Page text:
Plants of interest
The diversity of plants in the interior temperate rainforest, whether on a forested valley bottom trail or high in the alpine, truly capture the imagination. Whatever your age, interests or comfort level in the national parks, there are plenty of plants sure to fascinate the mind! This page captures a small sample of what you can find when you pause and look closely around you.
- Berries bears love
- Only in a moist forest
- Plants with attitude
- In a league of their own
- Plants of the wetland
Berries bears love
Berries are an important food source for many birds and small animals, as well as a critical energy source for black and grizzly bears as they fatten up for their winter rest. Although many berries are safe for people to eat, it is illegal to pick berries in the national parks because so many animals depend on them for survival.
You might find the black huckleberry in open forests, recognizable by a deep blue/purple colour berry and pointy leaf that grows on a low shrub. It is often confused with a blueberry which has oval leaves and chalky blue berries that grow in a similar habitat. Black elderberry can be noticed growing on tall bushes overhead, their leaves have a distinct peanut butter or teriyaki smell when rubbed! The Thimbleberry resembles a softer, squatter and seedier version of a raspberry, growing on waist high bushes with distinctly large, soft leaves. The leaves are known to be a good substitute for toilet paper in a pinch.
Only in a moist forest
In the moist rainforest environment, there is an abundance of fascinating lichen, moss and fungi. You might see Lungwort (also known as lung lichen) lying on the trail after it has blown down from branches above. Lungwort was used by early physicians to treat pneumonia because it resembles our lungs! It is an indicator of good air quality and does not survive where the air is polluted. Bracket fungus grows on dead standing and fallen trees. The fungus spreads within dead trees and helps with decomposition. There are too many mosses to name in the moist forest environment, but one distinct moss is fire moss with its distinct red stalks. It is worth taking the time to stop along the trail, crouch down and capture some close up photos of these alien-looking mosses.
Plants with attitude
There are some plants that you do not want to touch due to their defensive nature. Devil’s club can be found towering in old forests with its sharp, strong spines along every surface including the underside of its mammoth leaves. Stinging nettle can grow from 1-3m tall and can look pretty harmless amongst other plants, but you’ll take notice of it if you accidentally brush past it in the forest. It leaves a burning sensation on the skin and produces small itchy bumps as the fine hairs from the plant break and release formic acid, the same acid released by ants. Sundews are a carnivorous plant, but thankfully it is so small that it only feeds on insects that are attracted by its sweet nectar. The glands release a sticky juice that captures insects and then an enzyme to digest the freshly caught meal. It grows in undisturbed bogs or fens on sphagnum moss.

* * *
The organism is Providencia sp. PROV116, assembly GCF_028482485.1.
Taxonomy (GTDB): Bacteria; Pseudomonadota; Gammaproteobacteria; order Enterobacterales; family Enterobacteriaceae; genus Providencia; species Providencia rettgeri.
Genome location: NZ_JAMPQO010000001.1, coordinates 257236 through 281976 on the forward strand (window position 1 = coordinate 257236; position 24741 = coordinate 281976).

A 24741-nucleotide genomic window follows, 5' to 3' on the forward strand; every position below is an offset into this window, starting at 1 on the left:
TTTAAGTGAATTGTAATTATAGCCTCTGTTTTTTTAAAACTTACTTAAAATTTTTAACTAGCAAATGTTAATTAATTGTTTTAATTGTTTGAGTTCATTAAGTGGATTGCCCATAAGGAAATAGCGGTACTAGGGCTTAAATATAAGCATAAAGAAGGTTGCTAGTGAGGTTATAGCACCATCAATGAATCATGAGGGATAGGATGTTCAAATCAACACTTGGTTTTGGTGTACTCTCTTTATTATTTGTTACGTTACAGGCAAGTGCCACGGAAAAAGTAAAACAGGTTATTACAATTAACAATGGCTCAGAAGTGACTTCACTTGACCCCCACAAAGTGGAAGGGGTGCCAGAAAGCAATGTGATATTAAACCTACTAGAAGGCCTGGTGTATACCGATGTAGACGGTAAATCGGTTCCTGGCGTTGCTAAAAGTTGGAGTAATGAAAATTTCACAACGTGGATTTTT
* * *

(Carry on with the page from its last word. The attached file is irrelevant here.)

In a league of their own
Wild ginger is common in low elevation forests and has distinct heart shaped, dark green, leathery leaves that grow close to the ground. The entire plant has a distinct lemon-ginger smell and the roots have been used by Indigenous people for stomach ailments and colds. Cow parsnip can grow up to 2 meters in height, depending on its location. It is common from low to high elevation and it is a big food source for both grizzly and black bears. The spotted coralroot orchid is because it is not green like most other plants. It does not photosynthesize and instead gains its energy from a fungus in the ground. Its pretty little flowers are worth stopping for!
Plants of the wetland
Wetland plants are hydrophilic - this means they like growing in wet places. Many are very unique looking plants as they’ve adapted to their watery habitats. Skunk cabbage is one of the first plants to bloom in the spring and plays a role in melting the snow around it. Skunk cabbage is named for its distinct pungent smell, which is much more pleasant than the animal that it is named after. Later in spring, giant leaves emerge that can reach up to a metre in height. There are also many kinds of horsetail plants, and they date back to the time of dinosaurs! Horsetail has also been used by people to scrub pots and to sand wood because it is high in silica. It can actually grow both in water and on dry slopes. Duckweed is another interesting water plant, it appears as a pin-sized bean floating on the water’s surface with its roots hanging below and usually grows in broad mats. Duckweed is aptly named as a favoured food of ducks and other water birds.